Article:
Padang Serai MP N Surendran is the second individual to file an application at the Sessions Court in Kuala Lumpur to challenge the constitutionality of the Sedition Act, under which he is facing a charge.
Yesterday, law professor Azmi Sharom also filed a similar application.
In his application, Surendran cited the issues of liberty of a person (Article 5), equality of a person (Article 8), and freedom of speech, assembly and association (Article 10).
The law firm Daim & Gamany filed the application and the matter is fixed for case management on Oct 14.
Surendran (left) was charged with sedition at the KL Sessions Court on Aug 19, following a press release he issued titled 'Fitnah II is flawed, defensive and insupportable' on April 14, 2014.
The press release concerns an appeal by his client - PKR de facto leader Anwar Ibrahim - against a sodomy conviction.
Surendran is asking that the sedition proceedings against him at the Sessions Court be stayed (held off) until the hearing of this application at the High Court.
In his supporting affidavit, Surendran, 48, said the Act was formulated pre-independence and not passed through parliament and hence, cannot be used to curtail the constitutional guarantee of free speech.
“The Act is oppressive, excessive and arbitrary, and violates the principles under Article 5, Article 8 and Article 10 of the Federal Constitution,” he said.
Surendran also refers to the Court of Appeal decision in the Nik Nazmi Nik Ahmad case in which Justice Mah Weng Kwai states civil liberties eg under Article 10, cannot be criminalised.
Amnesty calls for an end to Sedition
In a related development, Amnesty International is alarmed over the use of the Sedition Act against opposition politicians, human rights activists, lawyers, students, academicians and journalists in recent weeks.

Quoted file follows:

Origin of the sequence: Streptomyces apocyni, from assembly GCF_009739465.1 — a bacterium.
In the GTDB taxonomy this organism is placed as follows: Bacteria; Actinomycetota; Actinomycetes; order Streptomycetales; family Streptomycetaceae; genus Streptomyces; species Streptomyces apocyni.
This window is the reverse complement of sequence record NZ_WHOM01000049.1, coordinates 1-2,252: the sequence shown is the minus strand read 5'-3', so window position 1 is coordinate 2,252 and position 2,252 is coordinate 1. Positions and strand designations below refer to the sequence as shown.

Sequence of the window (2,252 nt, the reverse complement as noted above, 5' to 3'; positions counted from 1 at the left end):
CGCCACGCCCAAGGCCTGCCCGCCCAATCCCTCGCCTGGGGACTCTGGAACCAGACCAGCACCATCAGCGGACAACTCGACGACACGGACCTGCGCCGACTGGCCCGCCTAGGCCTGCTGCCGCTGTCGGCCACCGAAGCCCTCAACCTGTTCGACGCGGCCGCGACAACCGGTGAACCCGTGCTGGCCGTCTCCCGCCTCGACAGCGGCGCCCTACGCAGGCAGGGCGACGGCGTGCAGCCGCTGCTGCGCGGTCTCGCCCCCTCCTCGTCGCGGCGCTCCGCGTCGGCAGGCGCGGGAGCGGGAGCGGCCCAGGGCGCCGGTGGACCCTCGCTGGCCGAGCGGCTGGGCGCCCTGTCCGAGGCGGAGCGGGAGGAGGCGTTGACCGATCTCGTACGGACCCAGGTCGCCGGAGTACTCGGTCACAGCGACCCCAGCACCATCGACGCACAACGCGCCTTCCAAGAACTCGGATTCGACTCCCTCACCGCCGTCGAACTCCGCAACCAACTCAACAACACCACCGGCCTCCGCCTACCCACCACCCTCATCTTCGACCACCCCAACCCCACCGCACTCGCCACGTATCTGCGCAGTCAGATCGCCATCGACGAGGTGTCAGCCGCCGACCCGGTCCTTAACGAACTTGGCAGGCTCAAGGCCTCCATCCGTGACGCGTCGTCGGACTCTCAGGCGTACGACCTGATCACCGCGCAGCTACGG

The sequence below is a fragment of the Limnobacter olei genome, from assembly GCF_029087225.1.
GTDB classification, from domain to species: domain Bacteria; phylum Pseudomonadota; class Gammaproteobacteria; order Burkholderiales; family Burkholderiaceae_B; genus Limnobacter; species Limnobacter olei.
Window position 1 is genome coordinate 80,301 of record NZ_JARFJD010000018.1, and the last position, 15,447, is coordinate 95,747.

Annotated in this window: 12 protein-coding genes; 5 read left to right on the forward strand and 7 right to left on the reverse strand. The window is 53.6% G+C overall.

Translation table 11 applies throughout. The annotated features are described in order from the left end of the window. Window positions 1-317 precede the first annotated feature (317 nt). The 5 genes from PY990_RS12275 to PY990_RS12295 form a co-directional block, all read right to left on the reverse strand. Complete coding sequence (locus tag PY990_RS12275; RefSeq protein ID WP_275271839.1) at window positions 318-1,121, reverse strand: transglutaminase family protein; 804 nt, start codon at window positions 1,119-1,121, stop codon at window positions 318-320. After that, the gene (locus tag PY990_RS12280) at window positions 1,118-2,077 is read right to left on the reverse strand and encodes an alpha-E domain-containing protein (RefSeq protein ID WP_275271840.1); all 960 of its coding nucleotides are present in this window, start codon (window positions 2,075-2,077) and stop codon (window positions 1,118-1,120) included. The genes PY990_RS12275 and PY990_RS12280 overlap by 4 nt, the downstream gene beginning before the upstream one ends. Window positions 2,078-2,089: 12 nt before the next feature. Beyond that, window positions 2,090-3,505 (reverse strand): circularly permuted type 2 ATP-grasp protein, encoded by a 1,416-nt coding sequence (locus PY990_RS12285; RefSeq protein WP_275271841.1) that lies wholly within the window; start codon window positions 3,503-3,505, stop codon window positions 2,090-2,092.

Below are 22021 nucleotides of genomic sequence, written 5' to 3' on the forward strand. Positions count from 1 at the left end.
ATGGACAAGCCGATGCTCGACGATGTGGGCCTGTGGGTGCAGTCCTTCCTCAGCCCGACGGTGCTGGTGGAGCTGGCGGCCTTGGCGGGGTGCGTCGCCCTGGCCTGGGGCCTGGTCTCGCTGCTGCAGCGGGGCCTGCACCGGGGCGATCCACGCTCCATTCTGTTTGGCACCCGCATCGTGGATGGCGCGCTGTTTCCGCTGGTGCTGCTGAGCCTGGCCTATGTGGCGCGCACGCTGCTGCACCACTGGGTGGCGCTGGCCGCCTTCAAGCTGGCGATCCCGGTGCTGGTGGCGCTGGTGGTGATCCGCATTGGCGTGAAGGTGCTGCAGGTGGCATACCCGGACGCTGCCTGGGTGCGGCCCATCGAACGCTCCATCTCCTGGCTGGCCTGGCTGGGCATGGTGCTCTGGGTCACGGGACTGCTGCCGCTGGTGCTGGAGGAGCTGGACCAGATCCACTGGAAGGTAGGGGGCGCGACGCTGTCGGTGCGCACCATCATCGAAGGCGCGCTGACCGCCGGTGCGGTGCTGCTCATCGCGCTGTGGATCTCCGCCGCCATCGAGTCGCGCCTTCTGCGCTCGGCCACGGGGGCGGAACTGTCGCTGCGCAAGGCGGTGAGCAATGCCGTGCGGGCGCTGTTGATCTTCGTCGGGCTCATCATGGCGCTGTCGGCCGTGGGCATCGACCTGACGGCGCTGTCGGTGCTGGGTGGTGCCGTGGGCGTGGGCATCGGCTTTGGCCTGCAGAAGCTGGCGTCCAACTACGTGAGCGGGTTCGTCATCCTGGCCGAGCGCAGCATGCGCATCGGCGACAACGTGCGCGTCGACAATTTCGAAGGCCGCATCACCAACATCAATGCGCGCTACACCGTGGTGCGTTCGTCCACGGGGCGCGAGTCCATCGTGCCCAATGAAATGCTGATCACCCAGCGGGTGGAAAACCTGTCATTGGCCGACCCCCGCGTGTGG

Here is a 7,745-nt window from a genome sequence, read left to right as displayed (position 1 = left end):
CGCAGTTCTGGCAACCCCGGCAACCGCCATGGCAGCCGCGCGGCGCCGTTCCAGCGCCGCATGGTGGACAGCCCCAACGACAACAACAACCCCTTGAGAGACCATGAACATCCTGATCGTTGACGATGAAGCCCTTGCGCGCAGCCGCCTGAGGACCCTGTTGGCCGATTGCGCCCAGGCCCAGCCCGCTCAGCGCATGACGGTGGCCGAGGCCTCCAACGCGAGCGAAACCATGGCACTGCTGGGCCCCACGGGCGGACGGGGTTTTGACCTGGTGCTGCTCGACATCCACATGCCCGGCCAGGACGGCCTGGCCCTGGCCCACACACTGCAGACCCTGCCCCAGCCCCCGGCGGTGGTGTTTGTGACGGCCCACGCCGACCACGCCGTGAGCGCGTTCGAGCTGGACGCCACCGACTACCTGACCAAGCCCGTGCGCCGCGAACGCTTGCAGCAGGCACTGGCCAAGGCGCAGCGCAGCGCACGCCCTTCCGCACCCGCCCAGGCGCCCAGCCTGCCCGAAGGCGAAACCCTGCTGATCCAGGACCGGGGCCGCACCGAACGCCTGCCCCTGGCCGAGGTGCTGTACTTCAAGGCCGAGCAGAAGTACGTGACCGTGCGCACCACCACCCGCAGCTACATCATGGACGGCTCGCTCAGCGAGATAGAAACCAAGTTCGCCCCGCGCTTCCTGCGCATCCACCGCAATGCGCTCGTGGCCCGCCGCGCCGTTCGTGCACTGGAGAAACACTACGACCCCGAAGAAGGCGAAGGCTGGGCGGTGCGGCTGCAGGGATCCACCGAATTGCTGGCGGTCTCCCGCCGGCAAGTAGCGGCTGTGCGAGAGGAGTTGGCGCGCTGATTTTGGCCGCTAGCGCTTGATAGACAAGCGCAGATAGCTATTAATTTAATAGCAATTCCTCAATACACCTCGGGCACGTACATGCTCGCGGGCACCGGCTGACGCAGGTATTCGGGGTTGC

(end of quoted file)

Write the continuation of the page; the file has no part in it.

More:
“They are at risk in facing arbitrary arrest and imprisonment in Malaysia after an alarming use of the draconian Sedition Act in recent weeks.
"The law is being used to target individuals for peacefully exercising their right to freedom of expression,” the statement said.
“The Act does not comply with international human rights law and standards and violates the right to freedom of expression which is enshrined in Article 9 of the Universal Declaration of Human Rights and guaranteed under Article 10 of the Federal Constitution.”
The Act, Amnesty International said, criminalises a wide array of speech including those “with tendency to excite disaffection against any ruler or government” or `question any matter' protected by the constitution.
They further named Surendran, religious scholar Wan Ji Wan Hussin, Prof Azmi Sharom, Shah Alam MP Khalid Samad, and Seri Delima assemblyperson RSN Rayer as some of those who have been charged.
Amnesty echoed Malaysian civil society's call for the government to stop using sedition, drop all existing charges and repeal the Act.